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Friday, October 22nd, 2010

Adviser nets cash, loses job in lawsuit

WSU

By Shelley Grieshop
CELINA - A Wright State University-Lake Campus staff member will receive more than $75,000 from the local college after agreeing to resign, according to terms of a recently-settled sex discrimination lawsuit.
Brent Stocksdale of Delphos - who had sought $25,000 and specific changes at the university - will be paid $75,800 in three lump sums after suing the college in the Court of Claims of Ohio in Columbus. Other terms of the settlement allow him to re-apply for an open position at the campus within two years of the dated agreement.
The settlement is referred to in court papers as a "compromise" between Stocksdale and the Lake Campus, with facts in the case remaining in dispute. The terms of the agreement were filed in late September approximately 30 days after a mediation hearing was held with both parties.
A trial set for Nov. 8 and 9 was vacated.
Stocksdale, who had worked as coordinator of retention and academic adviser at the local campus, filed the lawsuit more than a year ago alleging discrimination in hiring practices and the creation of a hostile environment based on sex. He alleged that then university dean James Sayer appointed Sandi Holdheide as assistant dean of student services, although she allegedly lacked qualifications for the position. He also claimed the job description was later changed to accommodate her inadequate qualifications.
Holdheide later became Stocksdale's immediate supervisor.
Stocksdale also claimed that Sayer treated Holdheide and other female staff members in an unprofessional manner. He had filed an internal grievance under the dispute resolution procedures of the university, but it was denied.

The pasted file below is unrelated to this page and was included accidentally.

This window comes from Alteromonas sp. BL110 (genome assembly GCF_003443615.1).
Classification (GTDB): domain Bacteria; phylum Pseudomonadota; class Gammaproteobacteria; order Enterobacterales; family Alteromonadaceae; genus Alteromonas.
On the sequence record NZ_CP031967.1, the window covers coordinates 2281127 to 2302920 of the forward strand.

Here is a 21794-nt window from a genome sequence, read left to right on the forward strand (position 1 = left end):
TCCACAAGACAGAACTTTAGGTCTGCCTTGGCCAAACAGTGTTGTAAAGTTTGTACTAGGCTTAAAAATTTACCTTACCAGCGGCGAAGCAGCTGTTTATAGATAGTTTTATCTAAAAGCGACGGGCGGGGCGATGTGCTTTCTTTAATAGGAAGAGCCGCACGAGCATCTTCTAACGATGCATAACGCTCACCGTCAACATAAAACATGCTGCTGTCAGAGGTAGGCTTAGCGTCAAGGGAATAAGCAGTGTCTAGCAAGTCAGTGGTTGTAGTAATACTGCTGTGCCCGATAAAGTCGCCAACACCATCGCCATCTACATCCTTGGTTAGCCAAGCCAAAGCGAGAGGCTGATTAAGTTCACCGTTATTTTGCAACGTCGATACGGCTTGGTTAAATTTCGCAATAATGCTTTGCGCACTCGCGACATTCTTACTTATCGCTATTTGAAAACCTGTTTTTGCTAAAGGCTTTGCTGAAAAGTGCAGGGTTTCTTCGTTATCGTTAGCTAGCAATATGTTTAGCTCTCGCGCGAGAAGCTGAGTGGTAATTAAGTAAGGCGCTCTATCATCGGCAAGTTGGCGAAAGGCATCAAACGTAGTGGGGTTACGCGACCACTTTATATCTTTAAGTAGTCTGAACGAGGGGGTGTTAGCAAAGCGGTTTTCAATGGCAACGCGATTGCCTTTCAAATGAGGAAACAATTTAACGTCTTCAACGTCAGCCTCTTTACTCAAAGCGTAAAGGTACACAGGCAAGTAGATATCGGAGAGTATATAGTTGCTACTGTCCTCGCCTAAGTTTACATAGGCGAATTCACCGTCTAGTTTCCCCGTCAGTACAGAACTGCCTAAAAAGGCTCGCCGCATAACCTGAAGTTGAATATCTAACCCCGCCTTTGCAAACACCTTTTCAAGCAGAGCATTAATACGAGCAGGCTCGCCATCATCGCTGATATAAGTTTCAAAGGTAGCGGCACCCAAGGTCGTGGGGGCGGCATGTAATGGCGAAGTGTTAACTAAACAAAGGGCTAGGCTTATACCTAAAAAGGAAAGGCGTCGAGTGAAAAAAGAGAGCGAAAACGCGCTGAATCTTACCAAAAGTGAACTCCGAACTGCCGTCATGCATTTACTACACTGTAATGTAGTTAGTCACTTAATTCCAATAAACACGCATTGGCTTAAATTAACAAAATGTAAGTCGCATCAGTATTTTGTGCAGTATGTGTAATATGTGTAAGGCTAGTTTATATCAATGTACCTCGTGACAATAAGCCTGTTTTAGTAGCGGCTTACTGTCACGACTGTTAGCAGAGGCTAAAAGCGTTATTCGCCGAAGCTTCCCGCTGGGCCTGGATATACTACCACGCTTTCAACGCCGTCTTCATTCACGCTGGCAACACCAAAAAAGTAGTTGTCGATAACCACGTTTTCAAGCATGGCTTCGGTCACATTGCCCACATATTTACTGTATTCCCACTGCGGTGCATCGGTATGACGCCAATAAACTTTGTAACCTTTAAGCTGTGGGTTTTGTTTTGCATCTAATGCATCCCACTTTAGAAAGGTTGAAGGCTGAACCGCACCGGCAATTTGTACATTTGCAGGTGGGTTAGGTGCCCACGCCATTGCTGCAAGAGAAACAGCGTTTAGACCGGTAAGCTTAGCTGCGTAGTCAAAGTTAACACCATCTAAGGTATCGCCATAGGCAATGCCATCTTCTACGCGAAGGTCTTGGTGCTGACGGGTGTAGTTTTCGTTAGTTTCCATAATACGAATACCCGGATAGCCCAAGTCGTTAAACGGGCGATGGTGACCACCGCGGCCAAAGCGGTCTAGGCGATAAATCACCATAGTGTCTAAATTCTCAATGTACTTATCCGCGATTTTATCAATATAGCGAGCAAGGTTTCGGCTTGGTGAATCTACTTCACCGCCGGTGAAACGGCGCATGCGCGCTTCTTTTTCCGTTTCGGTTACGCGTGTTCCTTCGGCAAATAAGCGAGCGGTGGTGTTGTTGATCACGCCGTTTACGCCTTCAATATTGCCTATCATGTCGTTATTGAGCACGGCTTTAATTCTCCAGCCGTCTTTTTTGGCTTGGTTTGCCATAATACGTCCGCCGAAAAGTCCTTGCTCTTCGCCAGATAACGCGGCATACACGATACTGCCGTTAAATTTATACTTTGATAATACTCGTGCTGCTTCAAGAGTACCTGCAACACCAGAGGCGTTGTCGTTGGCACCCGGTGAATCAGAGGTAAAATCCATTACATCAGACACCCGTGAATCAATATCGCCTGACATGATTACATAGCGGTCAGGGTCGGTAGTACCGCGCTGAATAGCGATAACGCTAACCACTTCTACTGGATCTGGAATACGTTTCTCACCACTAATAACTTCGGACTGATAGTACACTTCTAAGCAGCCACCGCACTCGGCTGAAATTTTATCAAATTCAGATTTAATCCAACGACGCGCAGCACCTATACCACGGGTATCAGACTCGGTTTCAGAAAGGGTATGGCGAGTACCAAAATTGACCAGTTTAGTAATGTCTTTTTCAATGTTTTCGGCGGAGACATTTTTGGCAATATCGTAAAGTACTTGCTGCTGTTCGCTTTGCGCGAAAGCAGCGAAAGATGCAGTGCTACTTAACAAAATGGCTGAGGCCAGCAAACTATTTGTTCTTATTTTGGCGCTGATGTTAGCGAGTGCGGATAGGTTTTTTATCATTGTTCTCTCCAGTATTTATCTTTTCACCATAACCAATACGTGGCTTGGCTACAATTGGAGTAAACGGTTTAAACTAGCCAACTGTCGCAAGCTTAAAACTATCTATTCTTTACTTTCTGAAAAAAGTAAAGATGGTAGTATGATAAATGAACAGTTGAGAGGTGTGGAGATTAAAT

In the suit, Stocksdale sought several changes at the campus, including his placement on a personnel search committee for his department. He also asked that others outside his department make hiring decisions so he was not retaliated against due to the lawsuit.
Stocksdale's attorney, Bruce French, a law professor at Ohio Northern University, opted not to comment when contacted by The Daily Standard.
The university - a state facility and therefore represented by the state attorney general's office - replied in October 2009 stating that Stocksdale was not qualified for a promotion and "suffered no materially adverse employment consequences." The state said Stocksdale failed to state a claim upon which relief can be granted and failed to exhaust administrative remedies.
The university claimed to have legitimate, nondiscriminatory reasons for its hiring decision and asks the court to dismiss the case at Stocksdale's cost.
A call seeking comment from the attorney general's office was not returned at press time.
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